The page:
The ancient Celts believed in the eternal spiritual life and the relationship with the divine and with nature. The most important things in life came in sets of three, and various Celtic designs represented those relationships; air, fire and water; land, sea and sky; maiden, motherhood and matriarch.

The Celtic Cross
Also referred to as the High Cross, the Irish Cross and the Cross of Iona, the Celtic Cross is traditionally a Christian Latin cross with a circle around the centre arms. The circle and cross combination symbolize the harmony and stability of powerful divine energies of a solar life source. The circular shape was an important pagan symbol. Incorporating this pagan circle on the cross helped to convert pagans to Christianity — indeed, some believe the idea was first conceived by St. Patrick in an effort to convert the Druids.

The Celtic Dragon
The ancient Celtic dragon was a symbol of wisdom, fertility, and immortality. Celts believed dragons were wingless creatures like worms or water-serpents. Representing the untamed forces of nature, dragons were very powerful and the symbol of the chieftain, the Celtic word for which is ‘pendragon.’ Christians saw the dragon as representing chaotic natural disasters and evil, and they regarded the Druids as devil worshippers. St. Patrick drove the serpents out of Ireland — some suggest this represents a religious conflict between Christianity and Paganism, ‘serpents’ being the Pagan way of life.

The Triskelion is also known as the Triskele. This design symbolizes the unity of the three: eternal life, flow of nature and spiritual growth and land, sea and sky. This symbol can be found on the amazing historic site of Newgrange, which dates back to Neolithic times, proving this symbol is more than 5,000 years old.

Triple Spiral
This spiral appears in many Celtic designs and ancient Celtic art. The spiral is believed to be an ancient symbol of even pre-Celtic times and can be found carved on pre-Celtic stone monuments. The Triple Spiral design signifies the spiral of life, i.e., birth, death, rebirth. The spiral shows the continuity and cycle of life.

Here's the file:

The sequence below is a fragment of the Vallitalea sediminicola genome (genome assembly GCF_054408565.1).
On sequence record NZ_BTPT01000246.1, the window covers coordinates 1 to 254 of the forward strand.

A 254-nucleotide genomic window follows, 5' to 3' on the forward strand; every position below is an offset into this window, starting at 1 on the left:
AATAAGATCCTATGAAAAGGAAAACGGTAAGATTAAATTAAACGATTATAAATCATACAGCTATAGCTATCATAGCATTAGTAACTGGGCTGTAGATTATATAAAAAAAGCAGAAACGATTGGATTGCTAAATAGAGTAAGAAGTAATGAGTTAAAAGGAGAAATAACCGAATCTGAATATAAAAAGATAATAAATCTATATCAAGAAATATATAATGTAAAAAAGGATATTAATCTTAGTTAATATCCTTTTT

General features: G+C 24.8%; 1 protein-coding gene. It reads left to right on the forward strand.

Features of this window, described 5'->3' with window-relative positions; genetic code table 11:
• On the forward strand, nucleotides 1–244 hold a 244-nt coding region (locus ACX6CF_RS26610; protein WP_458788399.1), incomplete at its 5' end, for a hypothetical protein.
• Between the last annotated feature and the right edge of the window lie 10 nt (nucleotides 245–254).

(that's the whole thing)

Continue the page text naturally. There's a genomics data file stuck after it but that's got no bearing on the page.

Triquetra/Trinity Knot
The most common Celtic knot is the Triquetra, which literally means three cornered. This design is also known as the Trinity Knot, and, when encircled, it is known as the Trinity Circle. This Celtic design symbolizes unity of the body, mind and soul — physical, mental and spiritual. The triquetra can also represent the past, present and future. In the Christian faith, the three points of this design represent the Holy Trinity, i.e., Father, Son and Holy Spirit.

Double Spiral
The double spiral design represents the equinox, which occurs each year about the 20th of March and the 22nd of September. At these times, the length of the day and the night are the same, i.e., 12 hours each. The spiral is a solar symbol, and the double spiral represents the journey of the sun. The double spiral is frequently found in stone carvings and signifies the combination of nature and balance.

Celtic Love Knot
The Celtic Love Knot is also known as Eternity Knot or Round Knot. The design of this Celtic knot is complete interlaced loops that have no start or finish and so is everlasting. The Love knot represents faith, friendship, and love between two people, where the knot crosses it symbolizes the unity and wisdom of the couple. It is thought the Celts exchanged these Love Knots to proclaim their devotion, just as rings are exchanged now.

Shield Knot
The ancient Celts believed this knotwork had powers of protection. This shield knot would have been marked on the shields of warriors to protect them in battle. It was also placed on children’s clothes to keep them safe from danger. This knot was also used when people were sick, to ward off the evil spirits who brought illness. The four corners of this knot are thought to represent the four gods who protect the people of the earth and who bring us the four seasons and the four elements of earth, water, fire and sky.

Dara Knot
The Dara knot is derived from the Irish word ‘doire,’ meaning oak tree, and this design represents the deep root system of the oak tree and in turn our own source of deep inner strength. The trees were sacred to the Celts, especially the Druids, who felt the trees embodied life and had spiritual powers and wisdom. They considered the oak tree to be the king of the trees. the tree of life, with an impressive root system, as such the Dara knot symbolizes wisdom, stability and endurance.